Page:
Planning well is the key to a successful and stress free vacation and can help avoid disaster. Seriously Travel has compiled a useful list of tips to help make it that much easier to pack and go…
Visas & Passport requirements for Singapore:
All visitors coming to Singapore from overseas countries will be required to carry the same travel documents as applicable for any other country. Check with your local Embassy for any Visa requirements.
US Passport Holders (regular, official and diplomatic) do not require a visa to enter Singapore for business or for social visit purposes.
Foreigners holding travel documents issued by the following countries will require either a Business visa or Social Visit visa to enter Singapore:
Georgia, Turkmenistan, Ukraine, India, Myanmar, Nigeria, People’s Republic of China, Commonwealth of Independent States (Armenia, Azerbaijan, Belarus, Kazakhstan, Kyrgyzstan, Moldova, Russia, Tajikistan, Uzbekistan) and Holders of Hong Kong Document of Identity and Macau Special Administrative Region (MSAR) Travel Permit
For a comprehensive list of countries that require Visas to enter Singapore please visit http://www.ica.gov.sg.
The standard voltage in Singapore is 220V/240V, 50 Hz. If you have equipment that runs on a higher voltage, a voltage adaptor will be required to use your electrical devices.
Power Plugs: Singapore uses the British BS1363 three-pronged square pin type socket. Plugs from the US, Western and Eastern Europe, and Asia will not fit into a Singapore power plug.
Hotels almost always offer international conversion sockets/plugs and it’s always a good idea to purchase a universal converter as, depending on the time of year, hotels usually don’t have enough to go around. Converters can be purchased in all airports or from many shops around the island.
Singapore’s currency is the Singaporean Dollar. The exchange rate can be confirmed online as it can change by a few cents each day but a general example is – one Singapore dollar = 0.79 USD (US Dollar), 0.58 EURO (European Dollar). Bank notes come in several denominations: SG 2, SG 5, SG10, SG50 and SG100, SG1000.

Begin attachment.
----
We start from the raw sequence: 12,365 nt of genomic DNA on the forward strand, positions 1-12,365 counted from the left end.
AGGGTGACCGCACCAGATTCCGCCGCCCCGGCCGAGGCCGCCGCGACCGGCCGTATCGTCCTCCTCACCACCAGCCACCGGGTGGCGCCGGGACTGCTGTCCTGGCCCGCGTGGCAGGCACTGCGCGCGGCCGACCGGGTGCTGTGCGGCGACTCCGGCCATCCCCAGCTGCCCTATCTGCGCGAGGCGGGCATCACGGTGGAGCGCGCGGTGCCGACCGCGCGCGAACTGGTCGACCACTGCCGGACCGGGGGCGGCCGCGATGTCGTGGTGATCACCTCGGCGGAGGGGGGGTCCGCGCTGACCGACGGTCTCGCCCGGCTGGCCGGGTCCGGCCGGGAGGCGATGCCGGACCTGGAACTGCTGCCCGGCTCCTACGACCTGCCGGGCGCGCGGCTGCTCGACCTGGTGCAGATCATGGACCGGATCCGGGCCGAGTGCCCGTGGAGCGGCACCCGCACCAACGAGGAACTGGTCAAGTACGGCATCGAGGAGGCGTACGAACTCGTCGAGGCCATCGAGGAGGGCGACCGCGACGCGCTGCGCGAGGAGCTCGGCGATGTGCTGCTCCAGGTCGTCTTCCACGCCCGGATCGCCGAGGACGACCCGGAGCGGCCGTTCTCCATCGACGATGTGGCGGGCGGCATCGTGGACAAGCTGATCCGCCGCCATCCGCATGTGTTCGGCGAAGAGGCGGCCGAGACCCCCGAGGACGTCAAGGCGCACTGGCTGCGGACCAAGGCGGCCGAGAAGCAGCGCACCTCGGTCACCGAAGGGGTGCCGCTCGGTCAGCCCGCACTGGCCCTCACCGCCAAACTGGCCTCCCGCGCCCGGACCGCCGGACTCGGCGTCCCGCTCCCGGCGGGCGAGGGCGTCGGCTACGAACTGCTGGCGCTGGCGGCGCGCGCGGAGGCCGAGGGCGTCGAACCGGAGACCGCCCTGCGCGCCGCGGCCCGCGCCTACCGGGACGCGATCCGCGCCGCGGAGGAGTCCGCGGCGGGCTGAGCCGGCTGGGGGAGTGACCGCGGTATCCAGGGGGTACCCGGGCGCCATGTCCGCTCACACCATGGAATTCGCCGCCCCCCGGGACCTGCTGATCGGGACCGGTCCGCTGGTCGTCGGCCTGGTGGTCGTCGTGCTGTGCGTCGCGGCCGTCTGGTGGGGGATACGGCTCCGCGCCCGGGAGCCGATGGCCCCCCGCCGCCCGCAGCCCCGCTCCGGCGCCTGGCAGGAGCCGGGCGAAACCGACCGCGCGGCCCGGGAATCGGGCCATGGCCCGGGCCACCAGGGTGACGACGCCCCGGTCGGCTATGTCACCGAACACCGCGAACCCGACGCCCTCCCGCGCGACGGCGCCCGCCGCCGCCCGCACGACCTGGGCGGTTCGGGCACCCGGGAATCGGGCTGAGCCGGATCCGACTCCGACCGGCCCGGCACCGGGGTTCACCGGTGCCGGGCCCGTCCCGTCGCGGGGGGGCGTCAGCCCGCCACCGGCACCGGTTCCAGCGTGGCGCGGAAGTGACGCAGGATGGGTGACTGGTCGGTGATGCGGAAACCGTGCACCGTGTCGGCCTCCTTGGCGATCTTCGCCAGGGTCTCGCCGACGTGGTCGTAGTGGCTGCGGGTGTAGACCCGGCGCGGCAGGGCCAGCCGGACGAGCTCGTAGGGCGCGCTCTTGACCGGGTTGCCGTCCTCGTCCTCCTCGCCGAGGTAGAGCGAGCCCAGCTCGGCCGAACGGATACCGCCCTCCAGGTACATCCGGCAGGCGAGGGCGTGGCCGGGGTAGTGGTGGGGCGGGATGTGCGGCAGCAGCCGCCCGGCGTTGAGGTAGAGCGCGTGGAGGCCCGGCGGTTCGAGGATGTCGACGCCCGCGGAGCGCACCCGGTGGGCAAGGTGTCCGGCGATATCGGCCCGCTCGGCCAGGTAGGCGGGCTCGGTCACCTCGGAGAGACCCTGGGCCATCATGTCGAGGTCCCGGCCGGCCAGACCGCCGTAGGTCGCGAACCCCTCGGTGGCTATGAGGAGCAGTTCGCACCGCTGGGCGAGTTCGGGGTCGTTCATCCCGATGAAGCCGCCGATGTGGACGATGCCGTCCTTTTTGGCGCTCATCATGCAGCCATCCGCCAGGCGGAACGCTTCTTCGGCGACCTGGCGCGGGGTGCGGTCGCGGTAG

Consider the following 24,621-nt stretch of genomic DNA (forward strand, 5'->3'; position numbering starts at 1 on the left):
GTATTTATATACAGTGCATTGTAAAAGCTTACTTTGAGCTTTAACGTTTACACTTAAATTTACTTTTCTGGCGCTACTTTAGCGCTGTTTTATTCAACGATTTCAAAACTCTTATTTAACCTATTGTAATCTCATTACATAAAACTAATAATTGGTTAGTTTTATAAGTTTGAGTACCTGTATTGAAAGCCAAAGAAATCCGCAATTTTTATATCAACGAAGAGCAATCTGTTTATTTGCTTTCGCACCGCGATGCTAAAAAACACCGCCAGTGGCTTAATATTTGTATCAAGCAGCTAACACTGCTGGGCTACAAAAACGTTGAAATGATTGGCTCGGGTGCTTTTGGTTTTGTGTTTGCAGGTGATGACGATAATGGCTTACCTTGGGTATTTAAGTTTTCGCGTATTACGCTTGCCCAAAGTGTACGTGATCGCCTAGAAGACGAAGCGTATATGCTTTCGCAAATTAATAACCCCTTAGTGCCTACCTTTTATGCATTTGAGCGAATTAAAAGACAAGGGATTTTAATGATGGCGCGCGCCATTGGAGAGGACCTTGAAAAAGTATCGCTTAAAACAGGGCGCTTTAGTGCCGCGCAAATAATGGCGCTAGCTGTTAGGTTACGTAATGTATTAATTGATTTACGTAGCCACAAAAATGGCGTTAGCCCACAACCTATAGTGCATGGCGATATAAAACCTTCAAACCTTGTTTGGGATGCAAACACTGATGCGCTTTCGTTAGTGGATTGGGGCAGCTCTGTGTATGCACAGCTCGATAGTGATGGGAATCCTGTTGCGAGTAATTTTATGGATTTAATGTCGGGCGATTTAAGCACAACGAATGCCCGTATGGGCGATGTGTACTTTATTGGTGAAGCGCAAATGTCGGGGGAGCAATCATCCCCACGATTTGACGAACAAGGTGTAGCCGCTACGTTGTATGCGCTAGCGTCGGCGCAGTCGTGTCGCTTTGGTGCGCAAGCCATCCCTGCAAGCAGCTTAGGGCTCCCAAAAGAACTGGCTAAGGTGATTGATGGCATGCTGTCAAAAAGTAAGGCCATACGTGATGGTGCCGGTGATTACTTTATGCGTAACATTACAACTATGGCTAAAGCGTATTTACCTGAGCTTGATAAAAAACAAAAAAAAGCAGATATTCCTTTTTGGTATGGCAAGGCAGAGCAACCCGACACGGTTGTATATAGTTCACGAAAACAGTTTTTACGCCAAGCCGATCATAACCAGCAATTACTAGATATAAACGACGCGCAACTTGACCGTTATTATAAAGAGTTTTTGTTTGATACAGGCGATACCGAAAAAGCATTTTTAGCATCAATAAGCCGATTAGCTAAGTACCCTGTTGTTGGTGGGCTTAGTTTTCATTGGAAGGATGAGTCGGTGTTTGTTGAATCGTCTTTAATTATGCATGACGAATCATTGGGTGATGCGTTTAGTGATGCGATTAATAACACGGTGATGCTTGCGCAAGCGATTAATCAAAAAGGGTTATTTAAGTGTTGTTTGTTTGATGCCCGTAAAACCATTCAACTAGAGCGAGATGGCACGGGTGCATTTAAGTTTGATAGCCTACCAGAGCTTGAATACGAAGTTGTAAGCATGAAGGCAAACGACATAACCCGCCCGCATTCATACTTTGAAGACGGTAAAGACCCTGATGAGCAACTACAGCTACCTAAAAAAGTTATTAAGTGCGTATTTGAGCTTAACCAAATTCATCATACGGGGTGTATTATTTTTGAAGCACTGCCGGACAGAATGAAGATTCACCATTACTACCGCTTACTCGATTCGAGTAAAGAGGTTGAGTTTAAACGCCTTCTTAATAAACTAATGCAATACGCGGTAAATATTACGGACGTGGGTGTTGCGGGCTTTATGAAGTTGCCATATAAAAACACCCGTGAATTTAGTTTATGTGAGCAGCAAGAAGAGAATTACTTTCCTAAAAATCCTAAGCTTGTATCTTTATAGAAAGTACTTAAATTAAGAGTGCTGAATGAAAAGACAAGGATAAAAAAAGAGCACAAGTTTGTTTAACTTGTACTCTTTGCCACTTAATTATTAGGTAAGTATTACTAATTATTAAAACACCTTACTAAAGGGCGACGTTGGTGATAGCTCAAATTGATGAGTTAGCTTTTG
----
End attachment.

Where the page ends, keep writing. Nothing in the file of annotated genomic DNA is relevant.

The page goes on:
There are several major banks throughout Singapore; Citibank, Maybank, OCBC, UOB, and ATM’s are linked to international banking networks allowing withdrawal from overseas accounts easy. ATM’s are available island wide and banks and most hotels provide money-changing facilities, though prices for the convenience are considerably higher.
All major credit cards are accepted throughout the island, though it’s best to carry some cash as many of the small shops and Hawker centers accept cash only.
There are four official languages in Singapore they include: Malay, Tamil, Mandarin, and English. However, English is the universal language and it is rare to encounter people who do not speak it.
Internet is strong almost everywhere in Singapore and most hotels provide free Internet service as well as the many Starbucks throughout the island.
In Singapore, mobile phones operate on GSM900 and GSM1800. If you are not sure whether your phone operates on these bands, check with your provider before bringing it along.
To avoid high roaming fees you can buy a local pre-paid SIM card once you are in Singapore. Before doing this however, please check with your provider that your phone has not been locked for use on a particular network. If it has, a local SIM card will not work.
The international telephone country code for Singapore is 65 and there are three major telecommunication providers in Singapore: SingTel, StarHub, and MobileOne.
Singapore’s standard time zone is UTC/GMT +8 hours. This makes the time 12 hours ahead of the US East Coast: 13 hours ahead during daylight savings time. Singapore does not practice daylight savings time.
London, United Kingdom is 8 hours behind Singapore. Check online for a comprehensive time difference calculation for other countries and cities.
Singapore lies off the southern tip of the Malay Peninsula and is 137 kilometers (85 mi) north of the equator. As such, it is hot and humid all year round with no distinct seasons. Bringing lots of cool, cotton or linen clothing is recommended. Singapore is a conservative country so limit the short shorts, crop tops, and low cut items to avoid feeling out of place.
Getting around Singapore:
Singapore has an amazingly easy, clean public transportation system that is convenient, safe, and a cheap way to view the island. You can purchase tickets for the MRT (Subway system) at a kiosk or information center in each station and exact change will get you a bus ride to anywhere on the island. Consequently, the taxis throughout Singapore are relatively inexpensive and can also bring you directly to your destination although traffic can be quite bad during most times of the day so adding extra travel time to your itinerary is highly recommended.